JULY 5th, 2013: ZAMBIA REPORT
My rod tip vibrated and thrummed rhythmically as the lure worked deep below the surface. With a braid mainline you feel everything because there’s no stretch or dampening effect. I was slowly cranking the reel handle, just as I had done for the past two hours, hoping, nay praying for a hit and then, out of the blue, all hell lets loose. The rod is almost wrenched from my grip, the drag which had been screwed down so tight I couldn’t budge it was screeching and yielding line. Barely a split second later a silver missile leaps four feet clear of the water and spits the hooks to leave me slack-jawed, my pulse racing and hands trembling as adrenaline courses through my veins. Welcome to tiger fishing on the magnificent Zambezi River.
It’s not without good reason that the South Africans call it the striped water dog. Surely there cannot be a faster, more aggressive fish in fresh water. And just look at those teeth. They can cut a fish clean in half and speed at which they hit a lure or bait is incredible yet they are so difficult to hook. It is their capacity to shed hooks that make them such a formidable quarry and a sporting delight. Frustration makes tiger fishing special and when the experts consider 3 fish landed for every ten hits as pretty good going you will suffer plenty of it. So what chance does an amateur like me stand?
I have just returned from a week’s fishing on the Upper Zambezi River in the Western Province of Zambia in the luxurious Matoya Lodge where Stu Walker and I led a party of 9 anglers on a great adventure. Matoya is sensational. There is no direct road access; the nearest tarmac road is hundreds of kilometres away, yet there’s a power shower in each bungalow, a swimming pool and well-stocked bar. Your laundry is returned washed and ironed within 24 hours and the food is superb. This is the kind of place that leaves you scratching your head in disbelief.
The Zambezi is Africa’s fourth longest river and even though we’re a thousand miles from the sea it’s already over 400 yards wide and flows at a relentless pace. In the wet season it swells to ten miles wide on the Barotse flood plain. This is a waterway that your average English angler will struggle to comprehend. It is vast compared with our piddly rivers and it is also home to some of the biggest tiger fish you will ever encounter. A ten pound fish is regarded as a trophy tiger anywhere in Africa. We caught them running to the upper teens. This is why anglers are prepared to make a pilgrimage to what is effectively the back of beyond.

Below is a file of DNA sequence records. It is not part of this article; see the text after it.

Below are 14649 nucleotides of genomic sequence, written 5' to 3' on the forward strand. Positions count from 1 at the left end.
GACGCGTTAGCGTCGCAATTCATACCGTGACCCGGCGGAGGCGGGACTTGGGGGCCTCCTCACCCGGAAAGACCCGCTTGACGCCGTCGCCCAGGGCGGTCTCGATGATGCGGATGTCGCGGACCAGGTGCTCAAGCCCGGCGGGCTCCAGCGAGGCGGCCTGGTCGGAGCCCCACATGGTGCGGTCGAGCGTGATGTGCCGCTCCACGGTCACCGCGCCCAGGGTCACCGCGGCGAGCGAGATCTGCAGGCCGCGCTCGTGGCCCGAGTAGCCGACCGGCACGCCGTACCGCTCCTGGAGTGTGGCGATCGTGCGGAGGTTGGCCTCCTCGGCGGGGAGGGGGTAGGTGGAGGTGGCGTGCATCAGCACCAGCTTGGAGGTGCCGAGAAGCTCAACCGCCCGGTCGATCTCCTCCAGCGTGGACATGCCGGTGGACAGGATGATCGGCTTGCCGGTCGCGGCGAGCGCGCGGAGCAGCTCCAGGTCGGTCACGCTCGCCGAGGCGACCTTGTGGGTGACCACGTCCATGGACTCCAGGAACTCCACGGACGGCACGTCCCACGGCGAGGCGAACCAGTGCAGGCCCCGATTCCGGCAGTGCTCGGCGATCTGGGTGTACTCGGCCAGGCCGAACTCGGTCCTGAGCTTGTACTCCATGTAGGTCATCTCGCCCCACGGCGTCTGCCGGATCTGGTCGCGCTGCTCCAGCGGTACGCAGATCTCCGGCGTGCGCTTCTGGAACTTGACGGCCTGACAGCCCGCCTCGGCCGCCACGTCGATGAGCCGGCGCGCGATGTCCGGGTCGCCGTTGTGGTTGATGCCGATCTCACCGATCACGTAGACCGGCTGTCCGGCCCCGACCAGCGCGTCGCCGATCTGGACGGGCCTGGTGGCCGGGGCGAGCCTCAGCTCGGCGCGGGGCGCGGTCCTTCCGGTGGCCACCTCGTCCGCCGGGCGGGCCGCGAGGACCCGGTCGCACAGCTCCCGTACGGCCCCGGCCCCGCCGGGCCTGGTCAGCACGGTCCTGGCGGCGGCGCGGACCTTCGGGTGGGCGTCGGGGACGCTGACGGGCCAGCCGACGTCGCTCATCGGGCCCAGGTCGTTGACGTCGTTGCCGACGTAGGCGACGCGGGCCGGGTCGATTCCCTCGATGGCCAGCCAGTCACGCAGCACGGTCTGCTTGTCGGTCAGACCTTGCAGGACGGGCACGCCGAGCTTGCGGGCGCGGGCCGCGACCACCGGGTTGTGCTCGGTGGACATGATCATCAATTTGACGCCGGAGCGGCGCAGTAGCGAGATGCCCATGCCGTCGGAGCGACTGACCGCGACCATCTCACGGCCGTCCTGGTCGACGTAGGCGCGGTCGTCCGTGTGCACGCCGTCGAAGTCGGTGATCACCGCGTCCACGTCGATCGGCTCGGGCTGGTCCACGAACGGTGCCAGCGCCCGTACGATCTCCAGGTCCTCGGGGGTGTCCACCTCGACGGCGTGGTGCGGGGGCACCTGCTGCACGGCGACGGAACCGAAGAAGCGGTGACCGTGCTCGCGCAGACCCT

The fishing is fairly simple and will appeal to any pike angler. Purists tend to stick with lures but suspending a livebait beneath a float or allowing it to roam free and bump along the bottom is normally a sure fire way to trigger an attack from these voracious predators. Obtaining livebaits is easy enough. You simply ask your guide to sort it and he’ll barter with the local fisherman for a day’s supply in return for a few Zambian Kwatchas or even make a trade-off with swivels and hooks.
The natives are super friendly and the children a delight. Everyone smiles and waves while the children cry out, ‘How are you?’ and ‘What is your name?’ as you pass by. Unfortunately that appears to be just about their total grasp of English! Step off your boat at one of the many villages and an excited group kids will soon surround you. They have no real fear, probably because they haven’t been bombarded with the kind of horror stories that make western parents afraid to let their children venture outside these days. These kids are more concerned about snakes, crocodiles and hippos than humans.
We took pens and pads with us to give away. Even in these remote villages the kids go to school but the basic essential are pretty thin on the ground. Seeing their reactions can be pretty humbling but they do seem a lot happier than a lot of the spoiled brats back home. Life seems a lot more fun to them without the latest iPhone and game console.
Flying in from Johannesburg by Cessna Caravan we made our obligatory touchdown at Livingstone Airport to pass through customs. On the way home it seemed rude not to grab a cab and take a close-up look at Victoria Falls. The locals call it Mosi-oa-Tunya, ‘the smoke that thunders’ and you hear it long before you see it. Wow. We’d seen it from the air but from the ground it is truly an awesome spectacle. It made a fitting end to a sensational trip.
If you fancy embarking on the fishing experience of a lifetime you can contact Matoya Lodge through their website: www.matoyalodge.com or visit their Facebook page
I had barely touched down at Heathrow when I heard the sad news that Kevin Green, editor of Improve Your Coarse Fishing magazine and presenter of TV programmes like Carp Crew and Predators had died. We first fished together nearly 20 years ago, in Canada, and he was instrumental in me writing a monthly diary for his magazine. Always a source of inspiration. Kev was just 40 years old and leaves behind a wife, Jo, and two young children.
Fishery Of The Week
Woodland Waters, Willoughby Road, Ancaster, near Grantham, Lincolnshire is an ideal spot for anyone who fancies a family fishing break. Woodland offers lakeside lodges, a lively bar and a restaurant with themed nights and entertainment. There are five lakes to target including a match lake and a specimen lake. The latter hold some impressive carp and pike
Contact the owners on 01400 230888 or visit the web site for more details: www.woodlandwaters.co.uk/